Europe's big battalions begin to march together

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The Independent Online
While France was preparing for a revolution in its armed forces and defence industry yesterday, Michael Portillo, the British Secretary of State for Defence, and his German counterpart, Volker Ruhe, showed signs of resolving differences on European defence matters when they met in London.

Events on both sides of the Channel show that, piece by piece, Europe is getting its act together on defence. Until now, discussion of a "European defence identity" has meant little in real terms but Britain, Germany and France, the main West European military powers, are keen to develop the idea further before the EU Inter-Governmental Conference, which starts next month.

Hitherto, British reservations about weakening Nato, French unwillingness to work through the alliance and German restrictions on allowing troops to serve abroad have hampered such a development. Britain, however, has given increasing weight to proposals for giving more of a role to the Western European Union, the 10-member body linked to both the EU and Nato, especially in operations outside Europe.

France has rejoined some of Nato's military bodies and Germany has troops in Croatia. Britain has normally been wary of European initiatives in this area, but yesterday's meeting was more optimistic. Mr Ruhe ruled out the idea of a European army, which Mr Portillo is known to oppose. "It must be a coalition of the willing," said the German minister. "You can't by a majority decision decide to send somebody else's soldiers into battle."

Yesterday's French developments take the process a step further. The nearest thing to a "European army" at the moment is the Eurocorps, which has contingents from France, Germany, Spain, Belgium and Luxembourg. It is useless for the new "intervention" operations outside Europe. Pierre Lellouche, President Jacques Chirac's adviser, has suggested it must be revamped into a "European rapid-intervention force". It has been speculated that, as part of its reforms, France will withdraw its armoured division from the force and replace it with something more suitable for intervention outside Central Europe.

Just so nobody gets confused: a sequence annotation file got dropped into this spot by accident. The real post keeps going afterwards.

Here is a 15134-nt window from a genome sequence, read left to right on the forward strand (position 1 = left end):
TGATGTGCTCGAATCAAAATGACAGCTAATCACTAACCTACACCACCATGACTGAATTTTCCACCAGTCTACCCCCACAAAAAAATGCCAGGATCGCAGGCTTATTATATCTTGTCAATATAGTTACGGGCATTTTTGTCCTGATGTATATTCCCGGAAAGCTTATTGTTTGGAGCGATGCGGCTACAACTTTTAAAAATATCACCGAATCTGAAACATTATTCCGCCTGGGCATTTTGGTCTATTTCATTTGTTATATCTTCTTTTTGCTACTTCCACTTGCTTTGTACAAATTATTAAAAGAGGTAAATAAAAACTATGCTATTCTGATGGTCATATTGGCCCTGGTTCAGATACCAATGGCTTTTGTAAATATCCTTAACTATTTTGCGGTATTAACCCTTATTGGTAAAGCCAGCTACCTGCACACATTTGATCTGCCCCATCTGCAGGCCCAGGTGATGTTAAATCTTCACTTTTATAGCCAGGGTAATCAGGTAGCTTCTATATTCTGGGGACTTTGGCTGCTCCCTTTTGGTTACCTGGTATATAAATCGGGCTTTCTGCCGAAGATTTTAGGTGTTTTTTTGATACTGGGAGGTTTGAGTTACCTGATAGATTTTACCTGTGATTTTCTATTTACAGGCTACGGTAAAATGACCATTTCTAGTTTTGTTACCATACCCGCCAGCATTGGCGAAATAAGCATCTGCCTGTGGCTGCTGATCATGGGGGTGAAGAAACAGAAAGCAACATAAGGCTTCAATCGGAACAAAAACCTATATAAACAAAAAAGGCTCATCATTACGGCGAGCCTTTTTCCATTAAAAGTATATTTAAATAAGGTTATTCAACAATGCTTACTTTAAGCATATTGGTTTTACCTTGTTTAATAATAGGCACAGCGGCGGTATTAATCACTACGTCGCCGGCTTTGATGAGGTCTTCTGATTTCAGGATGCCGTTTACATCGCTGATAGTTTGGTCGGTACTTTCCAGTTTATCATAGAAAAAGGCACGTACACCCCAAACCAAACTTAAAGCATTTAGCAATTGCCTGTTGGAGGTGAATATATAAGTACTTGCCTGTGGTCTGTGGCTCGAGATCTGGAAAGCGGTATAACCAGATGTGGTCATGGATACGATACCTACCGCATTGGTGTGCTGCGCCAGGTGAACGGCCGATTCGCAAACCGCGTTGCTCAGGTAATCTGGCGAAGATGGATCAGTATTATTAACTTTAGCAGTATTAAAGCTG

The whole French Army is being reconfigured for rapid intervention. Conscription, the core of the French military system since the first levy en masse in 1793, is likely to be phased out, achieving the necessary reduction. France's armed forces now include 189,000 conscripts, who cannot be forced to serve outside France. Troops in Bosnia, Africa and elsewhere are volunteers.

The reforms, which reflect the new world order and the need for rapidly deployable high-quality forces, also reflect the movement towards a unified European defence policy and greater French Nato participation. They also demonstrate Paris's intention to play an increasing part in the alliance and to co-operate with the US as well as in some sort of European defence structure. France can therefore shed some of the burden of defending itself in Europe while concentrating on intervention operations worldwide. Mr Portillo said yesterday that Europe should be able to do the "simpler military tasks" such as peace-keeping, guarding humanitarian aid and disaster relief on its own, and that this would gain favour in the US. Mr Ruhe added: "The best way to keep the Americans in Europe into the next century is to do more on our own."

However, Phil Gordon, of the International Institute for Strategic Studies, said yesterday: "The Americans want a strong, united and capable Europe but only a Europe that does what the Americans want them to," a view widely shared in the strategic-studies community.